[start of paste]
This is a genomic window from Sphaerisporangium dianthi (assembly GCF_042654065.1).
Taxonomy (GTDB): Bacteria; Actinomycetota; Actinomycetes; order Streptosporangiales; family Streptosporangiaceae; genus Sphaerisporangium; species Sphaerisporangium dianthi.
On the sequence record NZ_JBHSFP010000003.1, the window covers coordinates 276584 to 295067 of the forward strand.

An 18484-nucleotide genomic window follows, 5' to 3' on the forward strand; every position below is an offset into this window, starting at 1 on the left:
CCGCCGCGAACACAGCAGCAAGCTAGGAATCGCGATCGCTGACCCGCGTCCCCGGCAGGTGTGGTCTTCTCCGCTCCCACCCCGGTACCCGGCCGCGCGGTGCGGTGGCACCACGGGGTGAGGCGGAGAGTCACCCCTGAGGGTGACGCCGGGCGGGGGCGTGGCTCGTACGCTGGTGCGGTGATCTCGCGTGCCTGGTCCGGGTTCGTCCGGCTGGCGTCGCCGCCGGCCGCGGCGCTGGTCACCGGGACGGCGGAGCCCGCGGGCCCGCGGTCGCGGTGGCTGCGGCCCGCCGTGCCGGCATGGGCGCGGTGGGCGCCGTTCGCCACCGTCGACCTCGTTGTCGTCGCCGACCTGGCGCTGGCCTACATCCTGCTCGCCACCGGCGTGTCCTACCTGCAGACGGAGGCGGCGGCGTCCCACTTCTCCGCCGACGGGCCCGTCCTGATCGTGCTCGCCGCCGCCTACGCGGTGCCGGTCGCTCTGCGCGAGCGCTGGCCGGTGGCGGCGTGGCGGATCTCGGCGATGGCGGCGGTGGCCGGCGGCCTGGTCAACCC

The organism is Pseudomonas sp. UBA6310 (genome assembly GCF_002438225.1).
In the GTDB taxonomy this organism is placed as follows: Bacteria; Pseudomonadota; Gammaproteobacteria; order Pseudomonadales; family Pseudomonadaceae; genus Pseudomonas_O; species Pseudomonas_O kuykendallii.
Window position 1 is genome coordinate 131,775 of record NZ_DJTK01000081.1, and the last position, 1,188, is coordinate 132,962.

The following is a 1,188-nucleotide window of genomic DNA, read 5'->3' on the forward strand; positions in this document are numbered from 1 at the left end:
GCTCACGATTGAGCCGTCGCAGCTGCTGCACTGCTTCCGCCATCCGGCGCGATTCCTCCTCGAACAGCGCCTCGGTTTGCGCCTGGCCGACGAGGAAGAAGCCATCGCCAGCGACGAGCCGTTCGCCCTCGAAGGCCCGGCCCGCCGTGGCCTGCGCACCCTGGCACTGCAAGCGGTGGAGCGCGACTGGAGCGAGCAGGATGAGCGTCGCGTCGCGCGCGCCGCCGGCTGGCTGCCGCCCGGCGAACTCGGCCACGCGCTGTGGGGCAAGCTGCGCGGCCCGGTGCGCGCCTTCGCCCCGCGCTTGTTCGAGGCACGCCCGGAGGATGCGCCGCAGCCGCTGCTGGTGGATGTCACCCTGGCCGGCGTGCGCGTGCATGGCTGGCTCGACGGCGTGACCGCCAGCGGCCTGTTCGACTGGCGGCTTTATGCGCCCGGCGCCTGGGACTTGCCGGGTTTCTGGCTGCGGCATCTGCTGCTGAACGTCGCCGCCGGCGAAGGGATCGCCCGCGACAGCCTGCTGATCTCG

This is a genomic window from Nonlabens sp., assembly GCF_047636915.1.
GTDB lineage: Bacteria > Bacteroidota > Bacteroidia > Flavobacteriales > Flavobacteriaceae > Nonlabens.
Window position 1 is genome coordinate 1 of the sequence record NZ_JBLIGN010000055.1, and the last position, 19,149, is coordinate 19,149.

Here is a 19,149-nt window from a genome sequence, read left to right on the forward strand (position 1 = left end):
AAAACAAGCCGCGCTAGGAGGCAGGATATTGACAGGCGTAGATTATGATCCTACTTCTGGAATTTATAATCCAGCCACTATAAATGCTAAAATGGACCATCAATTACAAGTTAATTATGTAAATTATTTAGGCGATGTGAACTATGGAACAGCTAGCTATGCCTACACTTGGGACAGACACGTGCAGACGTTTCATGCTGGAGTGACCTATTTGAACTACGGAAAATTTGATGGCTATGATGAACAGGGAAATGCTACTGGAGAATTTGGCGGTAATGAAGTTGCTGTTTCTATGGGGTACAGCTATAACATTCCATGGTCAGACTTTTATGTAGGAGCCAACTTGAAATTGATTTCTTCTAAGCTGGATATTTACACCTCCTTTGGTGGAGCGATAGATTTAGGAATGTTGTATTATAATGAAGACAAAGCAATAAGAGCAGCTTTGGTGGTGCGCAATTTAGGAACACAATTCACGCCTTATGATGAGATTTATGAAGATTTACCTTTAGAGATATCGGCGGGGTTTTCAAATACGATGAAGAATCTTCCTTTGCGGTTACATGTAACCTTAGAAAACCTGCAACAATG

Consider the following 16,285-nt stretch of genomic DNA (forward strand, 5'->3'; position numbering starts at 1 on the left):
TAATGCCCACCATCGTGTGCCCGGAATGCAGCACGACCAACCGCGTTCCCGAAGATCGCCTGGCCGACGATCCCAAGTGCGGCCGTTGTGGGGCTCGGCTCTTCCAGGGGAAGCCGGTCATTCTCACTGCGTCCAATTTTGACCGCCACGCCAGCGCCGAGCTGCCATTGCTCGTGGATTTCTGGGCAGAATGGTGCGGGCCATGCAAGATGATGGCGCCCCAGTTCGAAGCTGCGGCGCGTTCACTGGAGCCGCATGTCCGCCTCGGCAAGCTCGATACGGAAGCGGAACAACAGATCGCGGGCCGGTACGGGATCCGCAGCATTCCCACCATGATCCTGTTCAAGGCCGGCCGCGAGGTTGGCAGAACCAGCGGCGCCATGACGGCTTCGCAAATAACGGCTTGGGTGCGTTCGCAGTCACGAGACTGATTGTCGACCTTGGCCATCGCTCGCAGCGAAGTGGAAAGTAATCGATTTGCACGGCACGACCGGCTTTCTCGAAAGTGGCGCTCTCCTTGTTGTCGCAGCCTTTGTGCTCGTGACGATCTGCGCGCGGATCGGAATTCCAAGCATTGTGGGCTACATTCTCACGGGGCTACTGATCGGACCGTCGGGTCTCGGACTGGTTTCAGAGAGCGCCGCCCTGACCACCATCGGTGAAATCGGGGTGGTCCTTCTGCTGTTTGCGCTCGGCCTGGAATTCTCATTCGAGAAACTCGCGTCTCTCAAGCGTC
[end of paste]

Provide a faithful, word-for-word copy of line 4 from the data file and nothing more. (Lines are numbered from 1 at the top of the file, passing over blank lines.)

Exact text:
An 18484-nucleotide genomic window follows, 5' to 3' on the forward strand; every position below is an offset into this window, starting at 1 on the left: